When we tour Israel, people always ask about the different holidays in the Jewish calendar, I always say to people that most Jewish holidays falls under the same 3 definitions:

They were trying to kill us,
We won,
Let’s eat!

Passover this year, 2021, begins on Saturday night, March 27 and continues through Sunday, April 4, indeed falls under this explanation. Interesting that this year Easter is at the end of Passover, April 4 is Easter this year, not always it comes together with Passover, only once in 19 years according to the cycle of the sun and the moon. These two holidays are connected of course, make sure you read our blog about Easter as well and about Palm Sunday also.

For the Jews, Passover represents the time we went out of slavery into freedom, this was physical freedom, and 50 days later, we went into spiritual freedom on Shavuot (Pentecost) when we received the Torah on Mount Sinai.

Passover for Christians has a different meaning, Jesus went on the cross on Passover, being the lamb who paid for mankind’s sins (the Passover sacrifice) and 50 days later, on Pentecost, the holy fire came on the disciples and they received spiritual freedom.

Happy Passover

Go to our website and visit the “Jewish Holidays” video series

Seder Plate, we use it on the main table of the Passover meal

Below is a short explanation about this holiday and its meaning in Jewish tradition, followed by a video about the meaning of Passover for both Jews and Christians.

History of Passover

The first Passover (proto Passover) celebration in the Bible is found in Genesis Chapter 18, where we read how Abraham and Sarah were visited by angels who informed them that they would bear a son one year later. Tradition records that the visit (and Isaac’s birth) was on Passover. This is not stated explicitly, but the astute reader will note that Abraham instructs Sarah to knead some cakes (ugot) for their guests. This same term is used regarding the Passover matzah that their descendants would eat every year on Passover. Thus the conclusion is reached that it must have been Passover.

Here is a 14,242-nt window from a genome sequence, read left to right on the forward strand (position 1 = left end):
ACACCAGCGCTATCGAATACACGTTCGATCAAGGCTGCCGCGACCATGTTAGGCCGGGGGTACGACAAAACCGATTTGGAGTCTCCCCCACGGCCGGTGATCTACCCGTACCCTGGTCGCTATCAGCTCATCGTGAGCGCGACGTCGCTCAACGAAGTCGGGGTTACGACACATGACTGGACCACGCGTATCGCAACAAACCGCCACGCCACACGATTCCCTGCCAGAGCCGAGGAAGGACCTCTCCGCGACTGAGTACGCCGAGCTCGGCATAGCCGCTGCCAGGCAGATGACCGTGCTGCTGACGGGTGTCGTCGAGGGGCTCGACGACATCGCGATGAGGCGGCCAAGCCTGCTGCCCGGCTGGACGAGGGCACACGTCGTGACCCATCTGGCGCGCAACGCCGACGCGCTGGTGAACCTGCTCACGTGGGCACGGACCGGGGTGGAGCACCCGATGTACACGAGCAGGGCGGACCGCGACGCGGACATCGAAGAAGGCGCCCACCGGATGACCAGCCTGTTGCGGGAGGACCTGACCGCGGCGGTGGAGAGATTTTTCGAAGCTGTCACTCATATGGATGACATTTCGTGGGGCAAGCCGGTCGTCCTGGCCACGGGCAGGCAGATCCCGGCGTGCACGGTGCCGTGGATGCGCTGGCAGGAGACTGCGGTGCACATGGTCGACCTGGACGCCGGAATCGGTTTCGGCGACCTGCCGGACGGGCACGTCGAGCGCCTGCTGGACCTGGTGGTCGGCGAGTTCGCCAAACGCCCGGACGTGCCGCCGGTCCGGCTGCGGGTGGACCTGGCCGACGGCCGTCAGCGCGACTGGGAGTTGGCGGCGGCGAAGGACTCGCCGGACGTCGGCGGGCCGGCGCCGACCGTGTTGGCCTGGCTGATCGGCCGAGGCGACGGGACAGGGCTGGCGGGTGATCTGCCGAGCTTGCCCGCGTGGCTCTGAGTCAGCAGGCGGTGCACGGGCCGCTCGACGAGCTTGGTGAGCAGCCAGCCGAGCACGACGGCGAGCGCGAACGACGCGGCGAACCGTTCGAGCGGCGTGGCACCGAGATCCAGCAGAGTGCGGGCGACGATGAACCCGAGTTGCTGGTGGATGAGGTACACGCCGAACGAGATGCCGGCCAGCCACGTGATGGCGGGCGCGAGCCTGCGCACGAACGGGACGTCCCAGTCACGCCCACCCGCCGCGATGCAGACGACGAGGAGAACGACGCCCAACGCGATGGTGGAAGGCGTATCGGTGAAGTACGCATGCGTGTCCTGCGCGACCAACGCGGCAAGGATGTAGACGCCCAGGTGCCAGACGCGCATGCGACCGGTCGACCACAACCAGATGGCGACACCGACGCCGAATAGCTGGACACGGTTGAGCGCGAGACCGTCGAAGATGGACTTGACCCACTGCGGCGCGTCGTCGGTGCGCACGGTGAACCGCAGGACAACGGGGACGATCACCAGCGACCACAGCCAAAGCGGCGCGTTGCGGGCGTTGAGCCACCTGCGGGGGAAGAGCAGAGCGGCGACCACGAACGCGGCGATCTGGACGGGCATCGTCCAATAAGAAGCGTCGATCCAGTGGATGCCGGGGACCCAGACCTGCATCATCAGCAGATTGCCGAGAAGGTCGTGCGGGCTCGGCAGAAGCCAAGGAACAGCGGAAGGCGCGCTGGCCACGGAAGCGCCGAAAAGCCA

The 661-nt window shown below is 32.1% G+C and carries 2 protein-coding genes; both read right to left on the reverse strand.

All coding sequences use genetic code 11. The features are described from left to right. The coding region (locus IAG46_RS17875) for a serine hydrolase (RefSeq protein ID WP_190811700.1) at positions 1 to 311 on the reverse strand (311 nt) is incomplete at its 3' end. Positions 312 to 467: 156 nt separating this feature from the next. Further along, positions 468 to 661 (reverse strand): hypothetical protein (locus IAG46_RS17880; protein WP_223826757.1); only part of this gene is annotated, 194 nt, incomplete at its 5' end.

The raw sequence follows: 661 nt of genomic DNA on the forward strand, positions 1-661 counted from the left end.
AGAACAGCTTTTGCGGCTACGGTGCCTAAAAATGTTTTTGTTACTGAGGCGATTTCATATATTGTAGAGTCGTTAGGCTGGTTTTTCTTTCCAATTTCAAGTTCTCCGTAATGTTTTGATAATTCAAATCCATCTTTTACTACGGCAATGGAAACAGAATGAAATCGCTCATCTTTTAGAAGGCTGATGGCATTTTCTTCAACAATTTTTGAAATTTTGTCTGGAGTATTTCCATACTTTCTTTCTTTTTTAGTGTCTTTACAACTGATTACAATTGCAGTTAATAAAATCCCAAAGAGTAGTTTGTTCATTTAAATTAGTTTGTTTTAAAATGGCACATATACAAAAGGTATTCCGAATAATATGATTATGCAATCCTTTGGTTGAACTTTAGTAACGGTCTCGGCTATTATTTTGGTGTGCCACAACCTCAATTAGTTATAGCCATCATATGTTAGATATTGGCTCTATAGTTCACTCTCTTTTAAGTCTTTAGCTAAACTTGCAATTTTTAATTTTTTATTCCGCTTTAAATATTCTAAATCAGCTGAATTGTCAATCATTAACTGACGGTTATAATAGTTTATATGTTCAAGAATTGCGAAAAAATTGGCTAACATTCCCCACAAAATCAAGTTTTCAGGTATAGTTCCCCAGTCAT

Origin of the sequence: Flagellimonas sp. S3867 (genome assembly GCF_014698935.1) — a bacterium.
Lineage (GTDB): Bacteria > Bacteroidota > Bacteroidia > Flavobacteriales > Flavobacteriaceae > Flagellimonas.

The First Mandated Passover
Isaac’s descendants (by then known as the People of Israel) eventually wound up in Egypt, where they were enslaved. The time then came and G‑d decided to free them from their cruel taskmasters and take them back to the land that He had promised them so many years before. He instructed Moses and Aaron to repeatedly ask Pharaoh to release the people of Israel; each time Pharaoh refused, another plague was brought upon the Egyptians: blood, frogs, lice etc.

The Ten Plagues

A summary of the ten plagues G-d wrought upon the Egyptians

When Pharaoh persisted in his refusal to liberate the children of Israel, Moses and Aaron warned him that G‑d would punish both him and his people. And, indeed, G‑d sent the ten plagues, one after the next, until Pharaoh conceded. Below is a list of the ten plagues in Hebrew and a summary of each plague.

What Are the Ten Plagues?

1. Dam – Blood

First, the waters of the land of Egypt were to be turned into blood. Moses walked with Aaron to the brink of the river. There Aaron raised his staff, struck the water, and converted them into streams of blood. All the people of Egypt and the King himself beheld this miracle; they saw the fish die as the blood flowed over the land, and they turned with disgust from the offensive smell of the sacred river. It was impossible for them to drink of the water of the Nile, far-famed for its delicious taste; and they tried to dig deep into the ground for water. Unfortunately for the Egyptians, not only the floods of the Nile but all the waters of Egypt, wherever they were, turned to blood. The fish died in the rivers and lakes, and for a whole week man and beast suffered horrible thirst. Yet Pharaoh would not give in.

2. Tzefardeia – Frogs

After due warning, the second plague came to Egypt. Aaron stretched forth his hand over the waters of Egypt, and frogs swarmed forth. They covered every inch of land and entered the houses and bedrooms; wherever an Egyptian turned, whatever he touched, he found there the slimy bodies of frogs, the croakings of which filled the air. Now Pharaoh became frightened, and he asked Moses and Aaron to pray to G‑d to remove the nuisance, promising that he would liberate the Jewish people at once. But as soon as the frogs disappeared, he broke his promise and refused to let the children of Israel go.